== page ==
We hope to find a middle ground on this issue. We could end up having two measures: a definitive evidence-based measure that requires hospital data to calculate, and another measure that’s easier for EMS to calculate, but is not as meaningful. If we take this approach, it will be important to point out that the evidence-based measure is the gold standard and that we all need to work together—with our federal partners, EMS services, state partners, and hospitals—to make sure that, as a system, we all have access to the data that’s necessary to do evidence-based performance improvement.

JEMS: You’re talking about data that not everyone has access to. Will EMS Compass help us figure out which data to collect?

Bass: Absolutely. Anyone that’s done performance improvement knows that it’s an iterative process. You develop measures, and you find out you’re missing data, or the data is collected wrong. There are always adjustments to make.

JEMS: How has the EMS community’s participation benefited EMS Compass?

Bass: It’s been very helpful. If we construct something in isolation, then we’re potentially going to end up with measures that don’t work or won’t be used. I was really gratified to see how much interest there is out there in performance measures and how much people have really been thinking about them. We had hundreds of suggestions, but what was interesting was that there was a lot of overlap, and we could see clusters where there seemed to be clear consensus. When you see those large clusters, and it lines up with what science says is important to patient outcomes, that’s the best of both worlds.

JEMS: EMS Compass is creating a system for designing performance measures, but how do we create a culture of performance improvement in EMS?

Bass: First of all, it’s critical that this project be a transformational project. We’ve seen performance improvement revolutionize healthcare, and before healthcare we saw it in industry. In EMS, there are a number of services in the U.S. that have been at this for quite a while. A great example is Seattle, where they have been measuring cardiac arrest outcomes for decades. Expanding that approach and using data more broadly to measure patient outcomes beyond cardiac arrest—trauma, stroke, pediatric issues and safety, for instance—that whole concept is so important, and this project needs to be transformational in that regard. We have to make sure EMS as a whole—managers, medical directors, field providers, and regulators— understands how important this is.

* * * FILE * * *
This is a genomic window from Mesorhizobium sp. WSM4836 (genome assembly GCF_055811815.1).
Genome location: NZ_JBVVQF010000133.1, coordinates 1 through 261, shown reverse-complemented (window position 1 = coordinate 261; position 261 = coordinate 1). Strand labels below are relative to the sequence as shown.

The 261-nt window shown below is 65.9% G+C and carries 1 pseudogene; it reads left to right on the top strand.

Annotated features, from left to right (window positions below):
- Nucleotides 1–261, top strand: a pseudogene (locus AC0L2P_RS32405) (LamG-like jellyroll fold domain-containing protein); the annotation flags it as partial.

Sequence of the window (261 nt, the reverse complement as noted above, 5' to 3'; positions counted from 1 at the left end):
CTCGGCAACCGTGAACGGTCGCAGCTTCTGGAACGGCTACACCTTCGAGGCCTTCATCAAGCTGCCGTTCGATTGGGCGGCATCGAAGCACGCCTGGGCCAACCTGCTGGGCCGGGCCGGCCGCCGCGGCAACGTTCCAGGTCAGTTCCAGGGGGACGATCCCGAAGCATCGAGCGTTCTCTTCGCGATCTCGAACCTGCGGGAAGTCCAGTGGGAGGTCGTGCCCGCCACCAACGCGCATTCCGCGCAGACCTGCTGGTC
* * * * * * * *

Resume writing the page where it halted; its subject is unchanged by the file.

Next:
JEMS: Can EMS Compass and measuring performance improve the EMS industry’s standing in the healthcare community?

Bass: Absolutely. Much of the healthcare industry is already participating in performance improvement. We know there are EMS agencies that are doing it, some to a greater degree than others. But if we don’t do it more broadly and comprehensively as an industry, we’re not going to have the credibility in the healthcare community that we need to have. This is something that we must do. We need to develop these measures and then use them to demonstrate that we can improve outcomes.

JEMS: What risks exist for EMS agencies not using data to measure performance?

Bass: The principal risk is that the patients you serve won’t have the outcomes you desire. Beyond that, communities increasingly want to know how well their local services are performing. If you can’t provide that data, then you’re going to potentially lose the trust of the community that you serve.

JEMS: What’s the future of EMS Compass? How can the EMS and prehospital community sustain the initiative?

Bass: If we were to simply publish a set of measures and not follow through with education and support for EMS agencies that are implementing performance improvement, then our efforts wouldn’t be transformational. We know we’ve got many issues to address in the future: how to improve access to all the data that are needed, how to build on what we have learned and how to develop future measures and update existing measures when the science changes.

We need to engage national EMS organizations in a discussion on how we can collectively build on the work of the EMS Compass project and support EMS systems at all levels as they undertake this major transition to adopting a culture of performance improvement. This is definitely worth the time and investment and will ultimately benefit EMS systems and the patients they care for.

EMS Compass

For more information on EMS Compass visit, attend the fullday EMS Compass summit and conference sessions at the 2016 EMS Today Conference (, and look for our comprehensive EMS Compass supplement included in our May issue.